I have to say here that this villa, this lovely house, was absolutely incredible. The entire front garden was constructed of beds of stone and in every bed were english roses. At first I just assumed they were english, but later it was confirmed. But roses do not grow in Crete like they grow in England. Here they were huge, I don’t think that I have ever seen roses as big as these. It was almost if they were cultivated specially for this villa. They were in just about every colour and they were truly superb. In England people must dream of growing roses like these.
I walked slowly through this amazing garden. Every rose had an individual scent as you brushed against it, but as you walked through them the cumulative perfume encompassed you.
‘Ray, Ray mou, where are you?
‘Here Costas, admiring the garden.’
‘Come and meet my mother.’ I was led onto the patio of the villa and there, at the back, was Costa’s mother. She seemed really alive and aware of the garden and stood up, with some difficulty, to shake my hand. She was, I don’t know, seventy or eighty years old, who can possibly tell. Her eyes were deep blue, unusual in Crete, and she had an air that was almost regal. Her hair was long and grey and her face lined with the ravages of life. But those eyes, they glinted like steel and like diamonds.
I said ‘hello, how are you.’ I said it in greek. She replied in an almost slightly posh english voice. Attractive but cultured english.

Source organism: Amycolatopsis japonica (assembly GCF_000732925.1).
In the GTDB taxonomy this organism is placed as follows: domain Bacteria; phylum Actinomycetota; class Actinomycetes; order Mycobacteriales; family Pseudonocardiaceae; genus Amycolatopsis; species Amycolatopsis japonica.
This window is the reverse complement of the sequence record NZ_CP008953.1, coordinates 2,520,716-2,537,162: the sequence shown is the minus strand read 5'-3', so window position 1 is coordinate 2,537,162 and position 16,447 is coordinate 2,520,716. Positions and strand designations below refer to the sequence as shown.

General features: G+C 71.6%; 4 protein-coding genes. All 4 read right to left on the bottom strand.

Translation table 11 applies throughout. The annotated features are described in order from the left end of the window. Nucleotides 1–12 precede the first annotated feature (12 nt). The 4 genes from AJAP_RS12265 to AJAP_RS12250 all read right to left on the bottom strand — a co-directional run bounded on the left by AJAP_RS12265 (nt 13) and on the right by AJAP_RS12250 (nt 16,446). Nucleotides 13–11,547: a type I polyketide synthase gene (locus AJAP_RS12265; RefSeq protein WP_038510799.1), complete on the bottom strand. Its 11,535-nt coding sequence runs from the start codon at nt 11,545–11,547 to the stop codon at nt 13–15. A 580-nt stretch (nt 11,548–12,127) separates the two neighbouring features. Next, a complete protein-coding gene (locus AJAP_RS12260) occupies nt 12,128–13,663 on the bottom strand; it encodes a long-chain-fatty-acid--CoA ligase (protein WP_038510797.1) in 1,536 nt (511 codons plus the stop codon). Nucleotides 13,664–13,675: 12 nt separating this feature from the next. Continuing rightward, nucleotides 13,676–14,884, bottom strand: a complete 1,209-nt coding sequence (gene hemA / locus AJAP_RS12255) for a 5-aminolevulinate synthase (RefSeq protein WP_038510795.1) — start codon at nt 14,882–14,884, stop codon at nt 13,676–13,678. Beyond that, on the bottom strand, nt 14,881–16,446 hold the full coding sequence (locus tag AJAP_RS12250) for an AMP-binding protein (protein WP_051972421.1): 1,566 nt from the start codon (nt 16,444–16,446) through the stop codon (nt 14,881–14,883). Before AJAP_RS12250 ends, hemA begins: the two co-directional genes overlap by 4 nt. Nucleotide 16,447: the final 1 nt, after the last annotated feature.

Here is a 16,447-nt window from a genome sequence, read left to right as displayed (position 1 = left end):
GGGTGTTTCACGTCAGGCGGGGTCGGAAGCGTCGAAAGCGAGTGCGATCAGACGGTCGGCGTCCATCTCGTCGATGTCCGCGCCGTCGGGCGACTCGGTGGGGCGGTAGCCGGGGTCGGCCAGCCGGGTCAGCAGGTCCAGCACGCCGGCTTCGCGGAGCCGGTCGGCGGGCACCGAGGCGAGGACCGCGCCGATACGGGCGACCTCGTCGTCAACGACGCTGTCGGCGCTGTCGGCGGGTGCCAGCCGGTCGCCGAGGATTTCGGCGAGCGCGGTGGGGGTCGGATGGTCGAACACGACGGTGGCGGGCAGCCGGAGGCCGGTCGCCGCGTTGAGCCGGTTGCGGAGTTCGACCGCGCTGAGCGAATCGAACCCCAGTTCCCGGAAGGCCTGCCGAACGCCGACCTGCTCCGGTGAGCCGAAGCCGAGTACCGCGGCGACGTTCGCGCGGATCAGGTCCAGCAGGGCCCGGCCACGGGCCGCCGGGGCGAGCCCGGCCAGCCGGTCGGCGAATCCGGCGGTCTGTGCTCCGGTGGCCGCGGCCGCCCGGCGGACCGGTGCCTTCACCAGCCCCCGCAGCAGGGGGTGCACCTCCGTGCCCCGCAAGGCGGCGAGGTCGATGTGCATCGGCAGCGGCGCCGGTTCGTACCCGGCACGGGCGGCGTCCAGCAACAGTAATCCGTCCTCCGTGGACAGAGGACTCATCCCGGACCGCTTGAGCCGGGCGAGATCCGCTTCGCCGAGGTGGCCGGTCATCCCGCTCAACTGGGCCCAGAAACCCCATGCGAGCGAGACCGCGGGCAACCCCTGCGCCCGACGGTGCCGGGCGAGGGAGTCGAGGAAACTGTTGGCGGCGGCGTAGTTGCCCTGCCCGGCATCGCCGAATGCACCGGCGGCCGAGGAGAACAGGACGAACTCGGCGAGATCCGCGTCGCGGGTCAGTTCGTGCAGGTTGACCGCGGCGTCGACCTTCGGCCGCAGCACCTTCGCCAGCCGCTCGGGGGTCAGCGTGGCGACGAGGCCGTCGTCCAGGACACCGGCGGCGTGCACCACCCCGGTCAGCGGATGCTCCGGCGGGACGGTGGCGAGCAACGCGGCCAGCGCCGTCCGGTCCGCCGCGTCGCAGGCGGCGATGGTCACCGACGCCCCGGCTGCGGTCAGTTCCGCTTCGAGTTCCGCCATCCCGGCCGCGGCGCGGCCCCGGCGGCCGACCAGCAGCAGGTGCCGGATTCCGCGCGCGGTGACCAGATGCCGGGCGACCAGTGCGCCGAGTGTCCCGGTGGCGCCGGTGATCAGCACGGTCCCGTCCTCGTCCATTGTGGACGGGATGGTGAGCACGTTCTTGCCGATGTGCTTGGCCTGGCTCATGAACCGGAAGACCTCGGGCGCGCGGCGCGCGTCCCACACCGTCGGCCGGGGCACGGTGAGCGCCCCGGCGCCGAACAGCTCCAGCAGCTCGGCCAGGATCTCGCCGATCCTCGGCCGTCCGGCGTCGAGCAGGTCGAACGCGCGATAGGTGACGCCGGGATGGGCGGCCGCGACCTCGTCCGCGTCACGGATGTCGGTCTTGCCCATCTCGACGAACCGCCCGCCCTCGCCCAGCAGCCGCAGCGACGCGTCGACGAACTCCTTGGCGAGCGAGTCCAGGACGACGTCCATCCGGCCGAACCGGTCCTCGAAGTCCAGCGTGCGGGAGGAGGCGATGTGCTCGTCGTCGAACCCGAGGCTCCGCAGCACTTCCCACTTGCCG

‘Good morning, it is a fine day. I am very pleased to meet you. Thank you for coming to visit me here at Aghia Irini.’
‘It is a pleasure’ I said, ‘a great pleasure.’
The three of us had tea (yes tea) and we passed the moments speaking in english. Commenting on the weather, the fine smell of the roses and the extremely excellent way that the garden had been cultivated.
Many people say to me that this was a bizarre situation. Here we were on the island of Crete in the time of the military junta discussing roses in english. What can I say? It was what happened. Costa’s mother was half english and half greek. This made Costas a quarter greek. But it mattered not to me and certainly not to them. Military governments pass as nations pass but people are people, they live and they survive. Then they laugh or they cry. But they go on living.
It was an idyllic day and as the time passed one o’clock, Costas said that we had to go. We said goodbyes, Costa kissed his mother tenderly and I could see that he loved her dearly. She was a wonderful lady.
We arrived back in Iraklion at Eleftheriou Square and Costas dropped me off by my car.
‘You have the keys to the house now,’ he said. ‘I will see you tomorrow at eight o’ clock. Adios.’
I drove back to the house, opened all the shutters and sat looking across the valley. Lines of vines curved along the floor and upon the hillside. This valley was just south of Knossos. How long had the vines grown here? Probably five thousand years, perhaps more.
I just sat here on my chair staring across the valley of Aghia Irini and thinking about what had happened that day. I now lived in Crete. I had a job, even though I had little idea of what that job entailed. The people that I had met were amazing people, from the chief of police to Costa’s mother. I was in a new world with a means to make my way forward. I looked at my watch. It was just three pm. Tonight would be my first night back in Crete. If this was the first day, I wondered what consecutive days would be like.
They would be good days, I knew that. I owed it to Costas. I also owed it to myself. There was work to do and times to live. I was a part of those times, those changing times. Tomorrow was a new day, a new life.